Climate change: Our Parks are Living Labs  



A child and an adult looking onto the water from the shore.
Gowlland Tod Provincial Park, Jen Grant

A new study in the Journal of Climate Change and Health revealed  – perhaps not surprisingly – that extreme weather events caused by climate change pose a risk to mental health. Illustrating this reality, the study estimated the impact of the 2021 North American heat dome (June 25th, 2021 – July 1st, 2021) on climate change anxiety and found that British Columbians had significantly higher climate change anxiety following the heat dome.  Ongoing monitoring is needed to understand this anxiety to climate risks over time.    

Even more recently, for the first time in Canada, doctors and licensed health-care professionals can prescribe “time in nature” to their patients complete with a Parks Canada park pass. Time in nature has long been associated with good mental and physical health. This new offering is part of a program launched just over a year ago in partnership with the BC Parks Foundation, whereby local physicians prescribe time outdoors to improve overall health.  This effort is attempting to remove barriers and promote park use.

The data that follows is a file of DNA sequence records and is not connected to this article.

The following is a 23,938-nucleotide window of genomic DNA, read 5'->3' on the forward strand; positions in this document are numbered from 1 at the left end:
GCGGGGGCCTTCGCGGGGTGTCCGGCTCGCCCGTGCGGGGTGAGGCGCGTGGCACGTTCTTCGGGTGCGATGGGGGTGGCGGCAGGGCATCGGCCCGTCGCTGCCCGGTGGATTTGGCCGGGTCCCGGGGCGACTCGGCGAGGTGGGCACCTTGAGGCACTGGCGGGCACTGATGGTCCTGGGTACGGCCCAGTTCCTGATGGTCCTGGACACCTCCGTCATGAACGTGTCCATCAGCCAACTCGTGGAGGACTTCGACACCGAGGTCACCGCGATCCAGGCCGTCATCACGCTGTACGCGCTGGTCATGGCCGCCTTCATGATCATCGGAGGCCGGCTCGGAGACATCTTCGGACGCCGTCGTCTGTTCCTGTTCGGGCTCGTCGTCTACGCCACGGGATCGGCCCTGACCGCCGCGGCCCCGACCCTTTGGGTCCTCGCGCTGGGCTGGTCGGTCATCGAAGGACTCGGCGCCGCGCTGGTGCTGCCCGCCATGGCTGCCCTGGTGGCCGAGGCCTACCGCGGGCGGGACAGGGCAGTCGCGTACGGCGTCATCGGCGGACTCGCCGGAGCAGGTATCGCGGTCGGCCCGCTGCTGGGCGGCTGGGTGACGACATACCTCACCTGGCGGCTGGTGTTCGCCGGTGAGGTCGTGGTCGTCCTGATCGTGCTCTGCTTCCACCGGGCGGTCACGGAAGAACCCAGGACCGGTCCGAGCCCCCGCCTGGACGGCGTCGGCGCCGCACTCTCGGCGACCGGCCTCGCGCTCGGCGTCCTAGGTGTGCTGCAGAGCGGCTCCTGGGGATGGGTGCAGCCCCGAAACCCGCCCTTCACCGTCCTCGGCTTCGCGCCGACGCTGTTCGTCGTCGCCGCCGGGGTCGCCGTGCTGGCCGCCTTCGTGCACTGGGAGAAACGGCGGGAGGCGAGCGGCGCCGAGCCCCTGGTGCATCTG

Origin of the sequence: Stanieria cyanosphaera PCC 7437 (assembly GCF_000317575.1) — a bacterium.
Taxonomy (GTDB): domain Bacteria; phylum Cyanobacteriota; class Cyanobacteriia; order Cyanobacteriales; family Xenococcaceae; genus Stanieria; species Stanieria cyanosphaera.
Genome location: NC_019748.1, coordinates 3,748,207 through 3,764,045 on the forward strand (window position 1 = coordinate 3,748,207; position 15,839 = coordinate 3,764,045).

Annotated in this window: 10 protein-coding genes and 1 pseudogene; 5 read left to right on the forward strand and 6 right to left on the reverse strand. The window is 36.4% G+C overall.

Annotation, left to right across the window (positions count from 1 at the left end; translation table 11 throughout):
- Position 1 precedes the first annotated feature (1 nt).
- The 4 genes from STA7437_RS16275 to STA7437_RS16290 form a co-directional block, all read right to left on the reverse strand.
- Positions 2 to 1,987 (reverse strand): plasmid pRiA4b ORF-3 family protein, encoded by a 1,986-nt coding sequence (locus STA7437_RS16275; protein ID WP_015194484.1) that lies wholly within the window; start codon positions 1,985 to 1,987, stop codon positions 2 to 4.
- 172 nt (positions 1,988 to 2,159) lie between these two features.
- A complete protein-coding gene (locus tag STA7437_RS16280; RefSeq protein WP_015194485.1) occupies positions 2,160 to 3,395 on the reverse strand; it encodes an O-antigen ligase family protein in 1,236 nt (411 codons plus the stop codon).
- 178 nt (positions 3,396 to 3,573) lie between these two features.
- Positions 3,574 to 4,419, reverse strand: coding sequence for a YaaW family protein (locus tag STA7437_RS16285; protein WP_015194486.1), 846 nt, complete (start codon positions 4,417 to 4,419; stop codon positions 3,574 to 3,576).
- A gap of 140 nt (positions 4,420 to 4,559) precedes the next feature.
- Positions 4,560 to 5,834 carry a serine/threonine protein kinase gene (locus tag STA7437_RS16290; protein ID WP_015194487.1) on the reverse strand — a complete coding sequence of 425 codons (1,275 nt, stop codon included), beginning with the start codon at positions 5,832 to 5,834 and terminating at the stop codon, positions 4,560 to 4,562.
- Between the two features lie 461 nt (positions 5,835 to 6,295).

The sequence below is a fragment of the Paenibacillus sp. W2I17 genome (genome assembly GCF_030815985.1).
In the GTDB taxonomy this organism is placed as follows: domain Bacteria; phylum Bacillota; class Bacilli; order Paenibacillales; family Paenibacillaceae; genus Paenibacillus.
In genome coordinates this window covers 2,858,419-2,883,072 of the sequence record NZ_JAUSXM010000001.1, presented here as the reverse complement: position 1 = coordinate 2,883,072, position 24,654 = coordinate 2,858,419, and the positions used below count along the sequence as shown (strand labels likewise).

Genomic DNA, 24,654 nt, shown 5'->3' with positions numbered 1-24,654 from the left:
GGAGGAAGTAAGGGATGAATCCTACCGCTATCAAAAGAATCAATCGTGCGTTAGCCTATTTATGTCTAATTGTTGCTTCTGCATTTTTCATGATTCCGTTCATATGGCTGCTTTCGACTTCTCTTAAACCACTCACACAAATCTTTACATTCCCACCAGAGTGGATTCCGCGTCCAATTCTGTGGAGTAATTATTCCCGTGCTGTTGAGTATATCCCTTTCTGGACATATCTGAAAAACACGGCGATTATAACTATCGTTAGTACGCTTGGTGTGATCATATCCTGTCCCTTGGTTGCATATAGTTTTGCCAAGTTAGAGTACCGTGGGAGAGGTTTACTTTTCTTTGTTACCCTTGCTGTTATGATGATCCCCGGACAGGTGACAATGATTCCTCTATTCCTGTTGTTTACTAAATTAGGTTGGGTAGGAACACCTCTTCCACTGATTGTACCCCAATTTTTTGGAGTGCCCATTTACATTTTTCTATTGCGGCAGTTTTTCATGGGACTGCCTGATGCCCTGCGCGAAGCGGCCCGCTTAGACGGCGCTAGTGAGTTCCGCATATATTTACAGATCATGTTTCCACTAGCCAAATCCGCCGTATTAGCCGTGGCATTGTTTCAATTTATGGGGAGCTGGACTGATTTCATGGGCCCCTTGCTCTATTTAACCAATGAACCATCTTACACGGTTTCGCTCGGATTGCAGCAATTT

Two people cross country skiing
Strathcona Provincial Park, Jen Grant

While we rely on parks and nature for our own well-being, it’s also critically important to consider the well-being of our parks and wild spaces in this time of change and uncertainty. One program that is shedding light on new climate information and research is the BC Parks Living Lab Program. The Living Lab Program has been providing seed funding to academic institutions for the past five years to “encourage climate change research in protected areas that documents changes in BC’s natural world, and that guides protected area management for an uncertain future.”   

In most cases, B.C.’s protected areas are less developed than much of the rest of the province, so parks can help us understand how natural ecosystems react to climate change relative to the rest of the province. Research in parks can also inform how land and water connectivity between parks will make a difference for species as the climate changes. This kind of information will help inform decision making on how to adapt to climate change both inside and outside parks.    

All Living Lab project summaries and final reporting are available on the BC Parks website. These projects have helped BC Parks gain new insights on a wealth of topics including park biodiversity, how future climates will impact protected area ecosystems, and how plants and pollinators are responding to change. BC Parks is grateful for the innovative ideas generated by research partners .We hope this work helps keep our parks healthy so we can all stay healthy too.    

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